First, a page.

“It’s important to note that only the whole fruit, not fruit juice, was beneficial. Study participants who consumed one or more servings of fruit juice each day increased their risk of developing type 2 diabetes by as much as 21 percent,” said Duitsman.

Researchers report that swapping three servings of juice per week for whole fruits would result in a 7 percent reduction in diabetes risk.

It’s easy to find these blueberries while in season, at the farmer’s market, u-pick farms, at farm stands and supermarkets.


Here are some tips to help you store blueberries for future use:
Handle the fruit gently to avoid bruising. Bruising shortens the life of fruit.
Sort carefully and remove berries that are too soft or decayed.
Store berries loosely in a shallow container to allow air circulation and to prevent the berries on top from crushing those underneath.
Do not wash berries before refrigerating.
Store covered containers of berries in a cool, moist area of the refrigerator, such as in the hydrator (vegetable keeper), to help extend the usable life of the fruit. Recommended storage time in the refrigerator is five to six days.
Before eating berries, wash gently in cold water, lift out of water and drain.

Cooking blueberries can dramatically decrease their health protective compounds, but freezing or drying does not harm them.

For more information on nutrition contact one of the following nutrition specialists: Dr. Lydia Kaume in Barton County, (417) 682-3579; Dr. Pam Duitsman, in Greene County, (417) 881-8909; or Cammie Younger in Texas County, (417) 967-4545. Information is also available online http://extension.missouri.edu.

Youth Benefits of a County Fair Experience Extend Beyond Just Having Fun Says 4-H Specialist

Contact: Jeremy Elliot-Engel, 4-H youth development specialist
Newton County Extension Center, Neosho, Mo.
Tel: (417) 455-9500
E-mail: elliottengelj@missouri.edu

NEOSHO, Mo. – According to a recent article in the Journal of Extension, the greatest motivator for participating in a county fair is “having fun.” However, Jeremy Elliot-Engel, 4-H youth development specialist with University of Missouri Extension, says participating in a county fair is much more.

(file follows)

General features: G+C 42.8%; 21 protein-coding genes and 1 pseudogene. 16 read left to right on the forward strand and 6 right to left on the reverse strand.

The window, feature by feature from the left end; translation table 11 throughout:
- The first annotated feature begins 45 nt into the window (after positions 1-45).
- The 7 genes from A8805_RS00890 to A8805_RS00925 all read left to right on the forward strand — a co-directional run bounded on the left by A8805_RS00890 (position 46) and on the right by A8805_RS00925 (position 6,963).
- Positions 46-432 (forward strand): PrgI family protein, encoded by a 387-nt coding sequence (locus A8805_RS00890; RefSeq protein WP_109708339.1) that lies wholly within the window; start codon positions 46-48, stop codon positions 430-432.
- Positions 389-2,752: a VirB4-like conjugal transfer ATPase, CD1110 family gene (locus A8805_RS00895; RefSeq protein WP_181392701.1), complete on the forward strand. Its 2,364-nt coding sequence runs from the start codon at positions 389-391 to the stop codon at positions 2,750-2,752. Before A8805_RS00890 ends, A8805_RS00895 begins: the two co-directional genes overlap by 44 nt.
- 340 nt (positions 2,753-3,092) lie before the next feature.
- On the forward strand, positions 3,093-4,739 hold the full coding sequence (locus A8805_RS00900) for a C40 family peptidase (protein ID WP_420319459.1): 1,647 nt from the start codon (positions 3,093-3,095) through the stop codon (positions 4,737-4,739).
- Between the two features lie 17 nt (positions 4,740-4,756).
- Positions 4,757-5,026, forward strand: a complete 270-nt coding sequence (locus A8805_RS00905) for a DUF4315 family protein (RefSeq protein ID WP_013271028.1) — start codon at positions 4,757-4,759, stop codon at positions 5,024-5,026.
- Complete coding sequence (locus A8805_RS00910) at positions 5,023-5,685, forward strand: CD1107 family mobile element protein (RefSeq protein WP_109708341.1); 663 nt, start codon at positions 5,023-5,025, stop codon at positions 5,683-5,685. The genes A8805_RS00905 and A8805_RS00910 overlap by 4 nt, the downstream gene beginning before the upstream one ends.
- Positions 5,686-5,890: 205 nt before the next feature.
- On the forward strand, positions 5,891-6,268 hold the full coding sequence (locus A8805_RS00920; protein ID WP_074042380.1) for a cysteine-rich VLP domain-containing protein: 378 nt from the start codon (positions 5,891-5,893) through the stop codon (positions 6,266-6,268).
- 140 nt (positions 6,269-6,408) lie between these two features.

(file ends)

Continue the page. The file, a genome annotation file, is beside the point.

“Youth who participate in a fair also learn independence receive feedback, mastery and gain positive relationships with caring adults,” said Elliot-Engel.

The county fair experience allows youth to balance their desire to have fun with the responsibilities of preparing and caring for livestock for exhibition all under a time structure.

“It is an opportunity for youth to learn how to balance their responsibilities with their desire to have fun.  Youth that go to fair with livestock projects learn how to handle the world,” said Elliot-Engel. “They have deadlines, like show times, that they need to meet. Their efforts are linked to their success with ribbons and placing). And they sometimes learn the world is not always fair depending on the judge that day.  These experiences all build independence.”

Throughout the year, 4-H youth are working on projects in all project areas (not just livestock).  A county fair provides an opportunity for each young person to get feedback on their project.

“County fair competition is not about who wins grand champion, or who gets a blue ribbon, it is about learning about how your effort and skill has paid off,” said Elliot-Engel.

A county fair also provides an opportunity to demonstrate mastery.  A youth starting out may not know how to prepare their animal for the show ring, and will ask another 4-H youth.  This mentoring is innate to 4-H, and each year youth will return, growing and learning the skills necessary to have a successful project. Eventually, they will be in the role as a mentor, rather than the mentee.

“When youth are asked to share their information, this is when they feel they have reached a level of mastery because they know enough to be able to give back to their community, peers and the younger youth,” said Elliot-Engel.

Of course, there is no fun, mentoring or feedback unless there are also volunteers and parents helping everyone be successful.  It should be no surprise that it takes caring adults to volunteer to make a fair happen and help youth gain important life skills from the fair experience.
“This year at the fair, when we are all hot, sweaty and tired, keep in mind that we are there for more than fun. We stay because of the many benefits our young people receive that will last far longer than any placing, ribbon or check,” said Elliot-Engel.